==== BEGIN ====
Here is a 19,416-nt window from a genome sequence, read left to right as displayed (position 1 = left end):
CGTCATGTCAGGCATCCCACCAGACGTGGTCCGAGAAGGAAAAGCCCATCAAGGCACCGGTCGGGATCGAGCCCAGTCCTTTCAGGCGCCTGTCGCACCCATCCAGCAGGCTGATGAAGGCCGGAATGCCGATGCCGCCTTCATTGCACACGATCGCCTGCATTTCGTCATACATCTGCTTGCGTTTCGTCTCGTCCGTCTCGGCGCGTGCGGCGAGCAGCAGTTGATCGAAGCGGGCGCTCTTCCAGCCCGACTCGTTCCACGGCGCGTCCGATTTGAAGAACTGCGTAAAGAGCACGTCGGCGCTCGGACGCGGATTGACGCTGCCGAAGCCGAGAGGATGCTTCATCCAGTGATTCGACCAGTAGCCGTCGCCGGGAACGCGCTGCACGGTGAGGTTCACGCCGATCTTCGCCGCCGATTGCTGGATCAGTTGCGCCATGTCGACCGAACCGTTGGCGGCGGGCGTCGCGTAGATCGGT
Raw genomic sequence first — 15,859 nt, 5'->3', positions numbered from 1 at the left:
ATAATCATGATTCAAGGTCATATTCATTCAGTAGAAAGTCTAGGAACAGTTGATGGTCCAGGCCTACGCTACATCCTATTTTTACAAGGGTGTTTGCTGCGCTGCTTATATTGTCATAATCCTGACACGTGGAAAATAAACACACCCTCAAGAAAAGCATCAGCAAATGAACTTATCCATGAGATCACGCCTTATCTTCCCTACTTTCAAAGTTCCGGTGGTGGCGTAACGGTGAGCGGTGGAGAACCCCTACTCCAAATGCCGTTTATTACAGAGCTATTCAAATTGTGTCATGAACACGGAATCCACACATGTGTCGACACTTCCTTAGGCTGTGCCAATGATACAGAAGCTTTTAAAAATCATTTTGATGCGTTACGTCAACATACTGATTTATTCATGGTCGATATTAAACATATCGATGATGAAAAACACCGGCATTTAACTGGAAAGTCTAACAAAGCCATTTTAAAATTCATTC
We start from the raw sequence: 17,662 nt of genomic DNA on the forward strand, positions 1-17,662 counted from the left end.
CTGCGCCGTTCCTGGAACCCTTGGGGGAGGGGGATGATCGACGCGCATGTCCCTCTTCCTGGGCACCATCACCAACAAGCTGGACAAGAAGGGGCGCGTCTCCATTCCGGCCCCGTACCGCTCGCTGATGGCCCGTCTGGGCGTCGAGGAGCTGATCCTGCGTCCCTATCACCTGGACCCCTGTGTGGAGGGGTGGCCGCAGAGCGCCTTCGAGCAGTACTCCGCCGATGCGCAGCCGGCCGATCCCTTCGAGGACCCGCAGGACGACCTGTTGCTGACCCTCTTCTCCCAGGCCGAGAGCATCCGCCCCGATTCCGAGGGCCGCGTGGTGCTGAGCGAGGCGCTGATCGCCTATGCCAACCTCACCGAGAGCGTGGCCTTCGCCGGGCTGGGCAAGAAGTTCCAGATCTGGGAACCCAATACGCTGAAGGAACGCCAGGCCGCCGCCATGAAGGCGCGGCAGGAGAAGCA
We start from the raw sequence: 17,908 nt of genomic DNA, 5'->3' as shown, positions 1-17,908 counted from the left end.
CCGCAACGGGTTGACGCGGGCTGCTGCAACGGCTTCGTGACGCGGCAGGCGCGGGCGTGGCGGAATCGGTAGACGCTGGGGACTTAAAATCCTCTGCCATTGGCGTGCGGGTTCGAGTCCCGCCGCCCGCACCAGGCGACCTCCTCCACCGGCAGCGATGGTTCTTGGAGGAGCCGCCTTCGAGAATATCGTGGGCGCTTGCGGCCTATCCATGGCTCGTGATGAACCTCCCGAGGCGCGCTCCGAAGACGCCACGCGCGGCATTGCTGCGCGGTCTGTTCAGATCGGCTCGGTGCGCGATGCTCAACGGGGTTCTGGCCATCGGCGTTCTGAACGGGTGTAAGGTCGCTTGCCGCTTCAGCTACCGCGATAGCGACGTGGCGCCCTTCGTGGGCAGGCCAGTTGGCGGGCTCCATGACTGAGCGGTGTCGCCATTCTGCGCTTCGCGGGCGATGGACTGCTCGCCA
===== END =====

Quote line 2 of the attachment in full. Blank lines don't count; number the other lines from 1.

CGTCATGTCAGGCATCCCACCAGACGTGGTCCGAGAAGGAAAAGCCCATCAAGGCACCGGTCGGGATCGAGCCCAGTCCTTTCAGGCGCCTGTCGCACCCATCCAGCAGGCTGATGAAGGCCGGAATGCCGATGCCGCCTTCATTGCACACGATCGCCTGCATTTCGTCATACATCTGCTTGCGTTTCGTCTCGTCCGTCTCGGCGCGTGCGGCGAGCAGCAGTTGATCGAAGCGGGCGCTCTTCCAGCCCGACTCGTTCCACGGCGCGTCCGATTTGAAGAACTGCGTAAAGAGCACGTCGGCGCTCGGACGCGGATTGACGCTGCCGAAGCCGAGAGGATGCTTCATCCAGTGATTCGACCAGTAGCCGTCGCCGGGAACGCGCTGCACGGTGAGGTTCACGCCGATCTTCGCCGCCGATTGCTGGATCAGTTGCGCCATGTCGACCGAACCGTTGGCGGCGGGCGTCGCGTAGATCGGT